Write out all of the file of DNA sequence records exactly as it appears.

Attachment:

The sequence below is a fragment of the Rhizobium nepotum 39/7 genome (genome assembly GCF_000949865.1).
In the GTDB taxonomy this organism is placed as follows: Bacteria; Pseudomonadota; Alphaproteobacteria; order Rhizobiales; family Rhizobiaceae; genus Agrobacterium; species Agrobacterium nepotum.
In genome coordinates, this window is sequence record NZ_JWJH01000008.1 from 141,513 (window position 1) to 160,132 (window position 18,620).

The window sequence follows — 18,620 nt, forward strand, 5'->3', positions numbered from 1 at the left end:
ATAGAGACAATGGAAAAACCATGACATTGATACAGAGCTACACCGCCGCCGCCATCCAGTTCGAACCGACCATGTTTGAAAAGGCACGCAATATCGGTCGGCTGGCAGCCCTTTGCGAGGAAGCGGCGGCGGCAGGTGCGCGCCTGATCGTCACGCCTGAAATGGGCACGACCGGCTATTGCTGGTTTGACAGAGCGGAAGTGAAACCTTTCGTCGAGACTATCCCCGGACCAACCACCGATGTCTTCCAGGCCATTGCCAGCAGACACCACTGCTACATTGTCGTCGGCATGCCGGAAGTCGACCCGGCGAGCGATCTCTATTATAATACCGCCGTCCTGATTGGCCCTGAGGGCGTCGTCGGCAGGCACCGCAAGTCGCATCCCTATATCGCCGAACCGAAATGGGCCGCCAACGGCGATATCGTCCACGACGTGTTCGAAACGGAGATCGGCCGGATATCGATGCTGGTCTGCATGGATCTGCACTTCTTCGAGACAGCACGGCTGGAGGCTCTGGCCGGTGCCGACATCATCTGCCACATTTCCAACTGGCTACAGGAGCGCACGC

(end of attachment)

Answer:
The sequence below is a fragment of the Rhizobium nepotum 39/7 genome (genome assembly GCF_000949865.1).
In the GTDB taxonomy this organism is placed as follows: Bacteria; Pseudomonadota; Alphaproteobacteria; order Rhizobiales; family Rhizobiaceae; genus Agrobacterium; species Agrobacterium nepotum.
In genome coordinates, this window is sequence record NZ_JWJH01000008.1 from 141,513 (window position 1) to 160,132 (window position 18,620).

The window sequence follows — 18,620 nt, forward strand, 5'->3', positions numbered from 1 at the left end:
ATAGAGACAATGGAAAAACCATGACATTGATACAGAGCTACACCGCCGCCGCCATCCAGTTCGAACCGACCATGTTTGAAAAGGCACGCAATATCGGTCGGCTGGCAGCCCTTTGCGAGGAAGCGGCGGCGGCAGGTGCGCGCCTGATCGTCACGCCTGAAATGGGCACGACCGGCTATTGCTGGTTTGACAGAGCGGAAGTGAAACCTTTCGTCGAGACTATCCCCGGACCAACCACCGATGTCTTCCAGGCCATTGCCAGCAGACACCACTGCTACATTGTCGTCGGCATGCCGGAAGTCGACCCGGCGAGCGATCTCTATTATAATACCGCCGTCCTGATTGGCCCTGAGGGCGTCGTCGGCAGGCACCGCAAGTCGCATCCCTATATCGCCGAACCGAAATGGGCCGCCAACGGCGATATCGTCCACGACGTGTTCGAAACGGAGATCGGCCGGATATCGATGCTGGTCTGCATGGATCTGCACTTCTTCGAGACAGCACGGCTGGAGGCTCTGGCCGGTGCCGACATCATCTGCCACATTTCCAACTGGCTACAGGAGCGCACGC